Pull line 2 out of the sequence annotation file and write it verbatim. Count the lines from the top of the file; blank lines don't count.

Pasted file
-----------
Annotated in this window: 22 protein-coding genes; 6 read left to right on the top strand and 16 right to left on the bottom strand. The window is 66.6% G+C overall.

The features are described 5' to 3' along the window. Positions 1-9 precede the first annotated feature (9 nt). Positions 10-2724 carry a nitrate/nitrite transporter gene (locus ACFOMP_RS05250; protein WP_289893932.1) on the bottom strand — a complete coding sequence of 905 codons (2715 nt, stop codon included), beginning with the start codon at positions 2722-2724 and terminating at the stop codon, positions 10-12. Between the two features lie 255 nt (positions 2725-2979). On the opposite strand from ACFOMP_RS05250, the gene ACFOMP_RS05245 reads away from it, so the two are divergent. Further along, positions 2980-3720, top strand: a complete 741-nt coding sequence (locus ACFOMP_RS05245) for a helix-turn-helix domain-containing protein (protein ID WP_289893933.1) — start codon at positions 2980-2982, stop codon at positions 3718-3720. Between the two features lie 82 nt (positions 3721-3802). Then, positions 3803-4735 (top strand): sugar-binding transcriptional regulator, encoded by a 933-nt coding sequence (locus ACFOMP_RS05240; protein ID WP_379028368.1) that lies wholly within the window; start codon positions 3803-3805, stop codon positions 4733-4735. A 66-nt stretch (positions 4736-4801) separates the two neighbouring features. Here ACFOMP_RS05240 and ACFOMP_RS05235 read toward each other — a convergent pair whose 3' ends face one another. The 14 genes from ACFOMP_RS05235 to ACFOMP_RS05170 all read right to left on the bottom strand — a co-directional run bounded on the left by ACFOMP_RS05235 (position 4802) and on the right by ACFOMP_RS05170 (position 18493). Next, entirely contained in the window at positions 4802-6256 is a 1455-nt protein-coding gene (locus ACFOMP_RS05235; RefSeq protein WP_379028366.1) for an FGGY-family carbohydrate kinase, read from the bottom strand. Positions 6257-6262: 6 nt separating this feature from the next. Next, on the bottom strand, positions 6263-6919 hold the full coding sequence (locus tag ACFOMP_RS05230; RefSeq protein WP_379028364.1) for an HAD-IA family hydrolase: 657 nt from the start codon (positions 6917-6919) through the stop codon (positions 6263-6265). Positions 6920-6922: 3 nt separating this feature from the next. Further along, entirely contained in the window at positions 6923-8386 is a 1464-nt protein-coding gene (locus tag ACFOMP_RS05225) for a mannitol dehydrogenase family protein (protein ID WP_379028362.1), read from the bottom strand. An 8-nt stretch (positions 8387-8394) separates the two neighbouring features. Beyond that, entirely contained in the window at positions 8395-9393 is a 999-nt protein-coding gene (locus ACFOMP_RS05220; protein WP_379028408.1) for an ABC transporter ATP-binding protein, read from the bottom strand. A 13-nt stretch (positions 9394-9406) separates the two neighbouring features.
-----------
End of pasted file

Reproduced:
The features are described 5' to 3' along the window. Positions 1-9 precede the first annotated feature (9 nt). Positions 10-2724 carry a nitrate/nitrite transporter gene (locus ACFOMP_RS05250; protein WP_289893932.1) on the bottom strand — a complete coding sequence of 905 codons (2715 nt, stop codon included), beginning with the start codon at positions 2722-2724 and terminating at the stop codon, positions 10-12. Between the two features lie 255 nt (positions 2725-2979). On the opposite strand from ACFOMP_RS05250, the gene ACFOMP_RS05245 reads away from it, so the two are divergent. Further along, positions 2980-3720, top strand: a complete 741-nt coding sequence (locus ACFOMP_RS05245) for a helix-turn-helix domain-containing protein (protein ID WP_289893933.1) — start codon at positions 2980-2982, stop codon at positions 3718-3720. Between the two features lie 82 nt (positions 3721-3802). Then, positions 3803-4735 (top strand): sugar-binding transcriptional regulator, encoded by a 933-nt coding sequence (locus ACFOMP_RS05240; protein ID WP_379028368.1) that lies wholly within the window; start codon positions 3803-3805, stop codon positions 4733-4735. A 66-nt stretch (positions 4736-4801) separates the two neighbouring features. Here ACFOMP_RS05240 and ACFOMP_RS05235 read toward each other — a convergent pair whose 3' ends face one another. The 14 genes from ACFOMP_RS05235 to ACFOMP_RS05170 all read right to left on the bottom strand — a co-directional run bounded on the left by ACFOMP_RS05235 (position 4802) and on the right by ACFOMP_RS05170 (position 18493). Next, entirely contained in the window at positions 4802-6256 is a 1455-nt protein-coding gene (locus ACFOMP_RS05235; RefSeq protein WP_379028366.1) for an FGGY-family carbohydrate kinase, read from the bottom strand. Positions 6257-6262: 6 nt separating this feature from the next. Next, on the bottom strand, positions 6263-6919 hold the full coding sequence (locus tag ACFOMP_RS05230; RefSeq protein WP_379028364.1) for an HAD-IA family hydrolase: 657 nt from the start codon (positions 6917-6919) through the stop codon (positions 6263-6265). Positions 6920-6922: 3 nt separating this feature from the next. Further along, entirely contained in the window at positions 6923-8386 is a 1464-nt protein-coding gene (locus tag ACFOMP_RS05225) for a mannitol dehydrogenase family protein (protein ID WP_379028362.1), read from the bottom strand. An 8-nt stretch (positions 8387-8394) separates the two neighbouring features. Beyond that, entirely contained in the window at positions 8395-9393 is a 999-nt protein-coding gene (locus ACFOMP_RS05220; protein WP_379028408.1) for an ABC transporter ATP-binding protein, read from the bottom strand. A 13-nt stretch (positions 9394-9406) separates the two neighbouring features.